One of the most important things to consider when evaluating the legitimacy of information found on the internet is context. The original context of a piece of information includes vital details about its creation or distribution, such as who created it, and why. It’s common for information on the internet to be distributed without its original context. This results in the information being misinterpreted and misattributed, as people try to fill in the gaps for themselves. This is often how urban legends get started. A story with a small grain of truth to it is distributed without context, new contexts are invented.
Information distributed without context is prone to misinterpretation
As an example, lets take a look at some viral footage that appeared on the Internet in 2007. The footage became known as the “Haiti UFO”, and appears to depict several elaborate spaceships flying over a Caribbean city. The video was actually created as visual effects test footage for an upcoming film by a French animator who goes by the Youtube handle of barzolff814. Without this context, it was interpreted as supposedly real footage. Some people were wowed by the footage, believing it to be remarkable evidence of extra-terrestrial visitors, whereas some were more skeptical, and proceeded to analyse the footage for evidence of fakery. If the context of the original video was known, ie that it was a piece of test visual effects footage, then less people would have believed it was real and the “debunking” wouldn’t have been necessary.
Occupy Wall Street
A more recent example is an image that I recently blogged about, which reportedly shows massive turnouts at the Occupy Wall Street protests. As I stated in the subsequent follow up to this post, the origin of this image was a digital artist by the name of Scott Lickstein, who created it to represent a “virtual turnout” of the supporters of the movement. However this context was quickly lost as the image was disseminated on various social networks, and so people started believing it was real. The addition of captions which further propagated the idea that the image was real furthered this misinterpretation, and resulted in the viral dissemination of misinformation.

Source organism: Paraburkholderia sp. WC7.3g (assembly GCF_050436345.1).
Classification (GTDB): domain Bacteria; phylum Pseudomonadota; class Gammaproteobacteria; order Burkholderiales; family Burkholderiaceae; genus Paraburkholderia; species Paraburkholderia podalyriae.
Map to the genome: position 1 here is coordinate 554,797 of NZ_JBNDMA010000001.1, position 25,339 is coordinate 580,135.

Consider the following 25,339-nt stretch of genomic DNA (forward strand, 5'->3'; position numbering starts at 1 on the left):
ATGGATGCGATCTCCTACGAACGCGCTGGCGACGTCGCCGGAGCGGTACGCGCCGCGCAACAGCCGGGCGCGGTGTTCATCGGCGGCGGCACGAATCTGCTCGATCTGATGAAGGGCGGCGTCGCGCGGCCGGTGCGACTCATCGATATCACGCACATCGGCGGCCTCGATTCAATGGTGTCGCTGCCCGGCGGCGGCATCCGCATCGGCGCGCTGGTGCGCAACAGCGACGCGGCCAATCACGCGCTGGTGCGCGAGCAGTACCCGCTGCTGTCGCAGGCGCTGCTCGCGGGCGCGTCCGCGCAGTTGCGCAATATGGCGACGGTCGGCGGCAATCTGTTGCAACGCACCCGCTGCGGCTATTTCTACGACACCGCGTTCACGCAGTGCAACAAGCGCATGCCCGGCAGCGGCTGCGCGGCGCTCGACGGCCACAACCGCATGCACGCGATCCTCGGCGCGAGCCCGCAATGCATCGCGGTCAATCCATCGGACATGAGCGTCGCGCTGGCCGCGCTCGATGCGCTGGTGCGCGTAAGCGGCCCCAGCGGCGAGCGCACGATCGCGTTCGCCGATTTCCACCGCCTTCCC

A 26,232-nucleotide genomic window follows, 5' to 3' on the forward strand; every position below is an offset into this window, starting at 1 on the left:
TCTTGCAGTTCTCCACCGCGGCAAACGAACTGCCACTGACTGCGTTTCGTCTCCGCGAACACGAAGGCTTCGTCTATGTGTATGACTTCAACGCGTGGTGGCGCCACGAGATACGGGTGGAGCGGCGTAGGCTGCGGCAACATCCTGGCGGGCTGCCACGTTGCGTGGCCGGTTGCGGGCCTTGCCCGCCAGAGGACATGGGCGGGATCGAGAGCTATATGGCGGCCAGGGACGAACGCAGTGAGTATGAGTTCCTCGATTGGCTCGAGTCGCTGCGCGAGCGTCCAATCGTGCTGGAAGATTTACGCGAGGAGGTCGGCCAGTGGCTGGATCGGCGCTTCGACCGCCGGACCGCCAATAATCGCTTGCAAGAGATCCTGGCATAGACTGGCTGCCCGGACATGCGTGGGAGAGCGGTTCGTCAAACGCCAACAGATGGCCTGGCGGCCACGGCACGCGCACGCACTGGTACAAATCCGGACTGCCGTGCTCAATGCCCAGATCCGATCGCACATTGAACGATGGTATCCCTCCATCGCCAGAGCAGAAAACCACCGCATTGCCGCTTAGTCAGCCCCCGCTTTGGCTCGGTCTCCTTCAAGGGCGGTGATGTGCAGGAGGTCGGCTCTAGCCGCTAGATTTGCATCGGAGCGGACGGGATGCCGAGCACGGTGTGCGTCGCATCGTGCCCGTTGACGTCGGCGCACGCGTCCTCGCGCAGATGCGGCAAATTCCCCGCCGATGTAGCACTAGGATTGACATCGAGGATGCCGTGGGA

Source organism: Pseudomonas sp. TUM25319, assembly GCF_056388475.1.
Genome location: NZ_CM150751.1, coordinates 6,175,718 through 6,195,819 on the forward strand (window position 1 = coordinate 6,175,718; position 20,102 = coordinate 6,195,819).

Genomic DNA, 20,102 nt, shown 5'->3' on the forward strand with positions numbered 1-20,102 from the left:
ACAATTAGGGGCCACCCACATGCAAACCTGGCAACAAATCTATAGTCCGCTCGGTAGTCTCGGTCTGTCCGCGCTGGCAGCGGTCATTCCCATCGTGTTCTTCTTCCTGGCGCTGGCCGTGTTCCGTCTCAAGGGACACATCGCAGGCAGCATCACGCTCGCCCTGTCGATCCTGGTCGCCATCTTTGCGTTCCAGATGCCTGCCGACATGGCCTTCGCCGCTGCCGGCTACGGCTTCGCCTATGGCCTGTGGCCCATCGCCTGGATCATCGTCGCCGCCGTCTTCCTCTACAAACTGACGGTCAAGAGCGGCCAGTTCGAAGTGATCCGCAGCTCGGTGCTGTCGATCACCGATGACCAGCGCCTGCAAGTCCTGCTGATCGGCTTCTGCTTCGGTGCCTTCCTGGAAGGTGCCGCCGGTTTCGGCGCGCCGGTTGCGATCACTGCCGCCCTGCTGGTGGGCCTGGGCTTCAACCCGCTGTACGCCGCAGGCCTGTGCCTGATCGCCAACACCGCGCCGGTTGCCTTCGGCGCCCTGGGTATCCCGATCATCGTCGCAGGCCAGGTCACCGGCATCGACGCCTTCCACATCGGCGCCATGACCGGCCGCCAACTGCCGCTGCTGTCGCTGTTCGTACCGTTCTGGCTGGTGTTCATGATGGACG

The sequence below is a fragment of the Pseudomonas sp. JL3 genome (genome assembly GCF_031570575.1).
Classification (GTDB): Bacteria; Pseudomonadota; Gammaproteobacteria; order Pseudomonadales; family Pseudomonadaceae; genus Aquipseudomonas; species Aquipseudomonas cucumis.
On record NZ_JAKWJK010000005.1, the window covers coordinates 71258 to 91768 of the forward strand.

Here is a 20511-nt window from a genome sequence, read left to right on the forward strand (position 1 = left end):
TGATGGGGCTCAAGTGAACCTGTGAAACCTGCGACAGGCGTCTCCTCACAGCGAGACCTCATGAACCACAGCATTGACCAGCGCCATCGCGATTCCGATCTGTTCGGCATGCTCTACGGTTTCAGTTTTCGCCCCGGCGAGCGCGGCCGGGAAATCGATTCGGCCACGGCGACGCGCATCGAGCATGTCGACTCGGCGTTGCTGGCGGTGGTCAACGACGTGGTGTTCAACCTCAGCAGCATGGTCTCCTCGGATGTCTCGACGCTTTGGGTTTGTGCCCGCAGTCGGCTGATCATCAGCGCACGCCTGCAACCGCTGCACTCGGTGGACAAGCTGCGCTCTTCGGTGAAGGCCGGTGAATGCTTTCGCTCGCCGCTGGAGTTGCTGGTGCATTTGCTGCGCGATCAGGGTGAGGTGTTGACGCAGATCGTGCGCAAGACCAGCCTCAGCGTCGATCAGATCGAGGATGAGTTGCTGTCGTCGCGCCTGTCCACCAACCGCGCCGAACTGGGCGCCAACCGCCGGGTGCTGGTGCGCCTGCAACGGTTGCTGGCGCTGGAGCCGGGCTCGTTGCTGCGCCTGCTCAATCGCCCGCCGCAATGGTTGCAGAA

I stated in a comment on the original post that when it comes to viral images like this, the original context is irrelevant if it is unknown by the people distributing it down the line. What I meant by this is that when the intentions of the original creator are not known, then the invented contexts that are attached onto the information down the line override the original context. Whilst I’m sure Lickstein had the best intentions when he created his art piece, as it was distributed without this information it became accepted as a factual representation, therefore his intentions are irrelevant.
A much more ancient example of this is the mysterious Voynich Manuscript. This strange book contains hundreds of pages of strange illustrations and illegible text which has to this day not been decyphered. The book is exquisitely detailed and carbon dating of the paper reveals that it was made (at least the paper was) sometime in the 14th century. Exactly when it was created, by whom and for what purpose is still a mystery, though there are a number of theories.
Brian Dunnings favourite theory is that a botanist, astrologer or alchemist wanted to produce marketing material indicating that he had mysterious knowledge from the east. He commissioned a scribe to produce a text filled with indecypherable information in a made up language and script. As a result the professional had a convincing piece of marketing material which suggested some mysterious source of knowledge, similar to the lab-coat worn by a naturopath.
Whilst this theory may or may not be true, in terms of the subject at hand its another example of how context is vital to the understanding of knowledge. We don’t know who created the book or why, therefore theories have to be invented. Perhaps it’s a hoax, perhaps it really is lost knowledge from an ancient civilisation, but without the original context we have no idea of its true purpose.